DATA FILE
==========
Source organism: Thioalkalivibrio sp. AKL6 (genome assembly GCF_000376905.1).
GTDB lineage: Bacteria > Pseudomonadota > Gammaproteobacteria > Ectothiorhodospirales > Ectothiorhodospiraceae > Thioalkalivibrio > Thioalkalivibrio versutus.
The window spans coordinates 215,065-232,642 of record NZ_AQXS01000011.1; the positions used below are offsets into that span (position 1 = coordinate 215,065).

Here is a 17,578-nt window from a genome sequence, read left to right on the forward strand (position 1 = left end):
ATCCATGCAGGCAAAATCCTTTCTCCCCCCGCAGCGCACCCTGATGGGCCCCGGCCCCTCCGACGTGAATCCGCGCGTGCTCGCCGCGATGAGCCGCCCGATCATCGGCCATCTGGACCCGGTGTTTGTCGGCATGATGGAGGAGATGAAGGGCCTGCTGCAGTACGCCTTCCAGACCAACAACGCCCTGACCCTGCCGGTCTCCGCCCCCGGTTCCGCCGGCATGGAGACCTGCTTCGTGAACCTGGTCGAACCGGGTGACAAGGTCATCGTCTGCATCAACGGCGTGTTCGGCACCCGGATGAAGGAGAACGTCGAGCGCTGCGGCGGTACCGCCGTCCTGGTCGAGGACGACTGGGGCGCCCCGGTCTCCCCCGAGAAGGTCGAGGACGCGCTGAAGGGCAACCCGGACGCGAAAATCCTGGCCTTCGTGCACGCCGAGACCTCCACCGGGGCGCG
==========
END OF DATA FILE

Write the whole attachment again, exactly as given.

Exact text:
Source organism: Thioalkalivibrio sp. AKL6 (genome assembly GCF_000376905.1).
GTDB lineage: Bacteria > Pseudomonadota > Gammaproteobacteria > Ectothiorhodospirales > Ectothiorhodospiraceae > Thioalkalivibrio > Thioalkalivibrio versutus.
The window spans coordinates 215,065-232,642 of record NZ_AQXS01000011.1; the positions used below are offsets into that span (position 1 = coordinate 215,065).

Here is a 17,578-nt window from a genome sequence, read left to right on the forward strand (position 1 = left end):
ATCCATGCAGGCAAAATCCTTTCTCCCCCCGCAGCGCACCCTGATGGGCCCCGGCCCCTCCGACGTGAATCCGCGCGTGCTCGCCGCGATGAGCCGCCCGATCATCGGCCATCTGGACCCGGTGTTTGTCGGCATGATGGAGGAGATGAAGGGCCTGCTGCAGTACGCCTTCCAGACCAACAACGCCCTGACCCTGCCGGTCTCCGCCCCCGGTTCCGCCGGCATGGAGACCTGCTTCGTGAACCTGGTCGAACCGGGTGACAAGGTCATCGTCTGCATCAACGGCGTGTTCGGCACCCGGATGAAGGAGAACGTCGAGCGCTGCGGCGGTACCGCCGTCCTGGTCGAGGACGACTGGGGCGCCCCGGTCTCCCCCGAGAAGGTCGAGGACGCGCTGAAGGGCAACCCGGACGCGAAAATCCTGGCCTTCGTGCACGCCGAGACCTCCACCGGGGCGCG